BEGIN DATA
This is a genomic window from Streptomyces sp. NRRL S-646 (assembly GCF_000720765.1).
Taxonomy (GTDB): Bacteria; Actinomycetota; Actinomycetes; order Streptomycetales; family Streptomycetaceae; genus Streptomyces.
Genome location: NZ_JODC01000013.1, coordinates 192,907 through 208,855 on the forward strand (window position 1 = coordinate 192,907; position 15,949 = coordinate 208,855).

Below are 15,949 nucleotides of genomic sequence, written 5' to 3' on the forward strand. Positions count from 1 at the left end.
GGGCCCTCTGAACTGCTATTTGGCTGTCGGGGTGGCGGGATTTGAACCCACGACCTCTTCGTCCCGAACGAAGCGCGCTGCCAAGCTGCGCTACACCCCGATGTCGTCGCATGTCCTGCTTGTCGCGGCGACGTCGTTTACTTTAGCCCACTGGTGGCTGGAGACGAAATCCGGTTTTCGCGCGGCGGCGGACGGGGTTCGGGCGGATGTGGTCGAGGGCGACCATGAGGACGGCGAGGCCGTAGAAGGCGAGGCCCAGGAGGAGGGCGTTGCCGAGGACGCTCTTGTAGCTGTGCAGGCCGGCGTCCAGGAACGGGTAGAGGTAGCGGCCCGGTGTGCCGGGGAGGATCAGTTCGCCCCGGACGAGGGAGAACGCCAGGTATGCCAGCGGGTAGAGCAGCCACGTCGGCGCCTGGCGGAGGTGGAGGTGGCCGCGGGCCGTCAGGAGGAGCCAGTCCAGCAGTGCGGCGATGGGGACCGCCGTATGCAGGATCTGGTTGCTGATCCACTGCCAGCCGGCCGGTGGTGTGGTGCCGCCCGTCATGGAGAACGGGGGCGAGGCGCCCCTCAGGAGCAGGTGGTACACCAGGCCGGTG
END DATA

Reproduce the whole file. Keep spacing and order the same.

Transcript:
This is a genomic window from Streptomyces sp. NRRL S-646 (assembly GCF_000720765.1).
Taxonomy (GTDB): Bacteria; Actinomycetota; Actinomycetes; order Streptomycetales; family Streptomycetaceae; genus Streptomyces.
Genome location: NZ_JODC01000013.1, coordinates 192,907 through 208,855 on the forward strand (window position 1 = coordinate 192,907; position 15,949 = coordinate 208,855).

Below are 15,949 nucleotides of genomic sequence, written 5' to 3' on the forward strand. Positions count from 1 at the left end.
GGGCCCTCTGAACTGCTATTTGGCTGTCGGGGTGGCGGGATTTGAACCCACGACCTCTTCGTCCCGAACGAAGCGCGCTGCCAAGCTGCGCTACACCCCGATGTCGTCGCATGTCCTGCTTGTCGCGGCGACGTCGTTTACTTTAGCCCACTGGTGGCTGGAGACGAAATCCGGTTTTCGCGCGGCGGCGGACGGGGTTCGGGCGGATGTGGTCGAGGGCGACCATGAGGACGGCGAGGCCGTAGAAGGCGAGGCCCAGGAGGAGGGCGTTGCCGAGGACGCTCTTGTAGCTGTGCAGGCCGGCGTCCAGGAACGGGTAGAGGTAGCGGCCCGGTGTGCCGGGGAGGATCAGTTCGCCCCGGACGAGGGAGAACGCCAGGTATGCCAGCGGGTAGAGCAGCCACGTCGGCGCCTGGCGGAGGTGGAGGTGGCCGCGGGCCGTCAGGAGGAGCCAGTCCAGCAGTGCGGCGATGGGGACCGCCGTATGCAGGATCTGGTTGCTGATCCACTGCCAGCCGGCCGGTGGTGTGGTGCCGCCCGTCATGGAGAACGGGGGCGAGGCGCCCCTCAGGAGCAGGTGGTACACCAGGCCGGTG